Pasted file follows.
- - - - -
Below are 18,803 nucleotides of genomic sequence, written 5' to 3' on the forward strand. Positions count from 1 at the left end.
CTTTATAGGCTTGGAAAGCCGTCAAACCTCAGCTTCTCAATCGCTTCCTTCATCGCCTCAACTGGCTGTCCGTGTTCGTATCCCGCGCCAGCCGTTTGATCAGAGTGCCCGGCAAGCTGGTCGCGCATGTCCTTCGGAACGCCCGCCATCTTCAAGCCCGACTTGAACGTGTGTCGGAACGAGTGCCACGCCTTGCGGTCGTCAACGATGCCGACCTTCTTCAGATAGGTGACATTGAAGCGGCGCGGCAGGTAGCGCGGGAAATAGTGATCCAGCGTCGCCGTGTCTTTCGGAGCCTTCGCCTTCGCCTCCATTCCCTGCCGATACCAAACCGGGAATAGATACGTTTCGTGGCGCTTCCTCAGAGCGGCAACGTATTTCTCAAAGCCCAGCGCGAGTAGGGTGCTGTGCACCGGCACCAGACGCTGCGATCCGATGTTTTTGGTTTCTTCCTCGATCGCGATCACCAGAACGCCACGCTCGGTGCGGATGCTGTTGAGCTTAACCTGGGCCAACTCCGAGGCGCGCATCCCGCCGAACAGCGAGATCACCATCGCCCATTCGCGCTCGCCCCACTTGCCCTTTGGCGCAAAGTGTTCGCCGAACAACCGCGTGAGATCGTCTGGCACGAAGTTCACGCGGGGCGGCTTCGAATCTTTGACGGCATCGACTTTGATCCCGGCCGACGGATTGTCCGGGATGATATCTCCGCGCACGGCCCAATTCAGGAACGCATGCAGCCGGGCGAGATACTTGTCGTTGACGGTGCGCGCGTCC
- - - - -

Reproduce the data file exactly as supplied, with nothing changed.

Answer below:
Below are 18,803 nucleotides of genomic sequence, written 5' to 3' on the forward strand. Positions count from 1 at the left end.
CTTTATAGGCTTGGAAAGCCGTCAAACCTCAGCTTCTCAATCGCTTCCTTCATCGCCTCAACTGGCTGTCCGTGTTCGTATCCCGCGCCAGCCGTTTGATCAGAGTGCCCGGCAAGCTGGTCGCGCATGTCCTTCGGAACGCCCGCCATCTTCAAGCCCGACTTGAACGTGTGTCGGAACGAGTGCCACGCCTTGCGGTCGTCAACGATGCCGACCTTCTTCAGATAGGTGACATTGAAGCGGCGCGGCAGGTAGCGCGGGAAATAGTGATCCAGCGTCGCCGTGTCTTTCGGAGCCTTCGCCTTCGCCTCCATTCCCTGCCGATACCAAACCGGGAATAGATACGTTTCGTGGCGCTTCCTCAGAGCGGCAACGTATTTCTCAAAGCCCAGCGCGAGTAGGGTGCTGTGCACCGGCACCAGACGCTGCGATCCGATGTTTTTGGTTTCTTCCTCGATCGCGATCACCAGAACGCCACGCTCGGTGCGGATGCTGTTGAGCTTAACCTGGGCCAACTCCGAGGCGCGCATCCCGCCGAACAGCGAGATCACCATCGCCCATTCGCGCTCGCCCCACTTGCCCTTTGGCGCAAAGTGTTCGCCGAACAACCGCGTGAGATCGTCTGGCACGAAGTTCACGCGGGGCGGCTTCGAATCTTTGACGGCATCGACTTTGATCCCGGCCGACGGATTGTCCGGGATGATATCTCCGCGCACGGCCCAATTCAGGAACGCATGCAGCCGGGCGAGATACTTGTCGTTGACGGTGCGCGCGTCC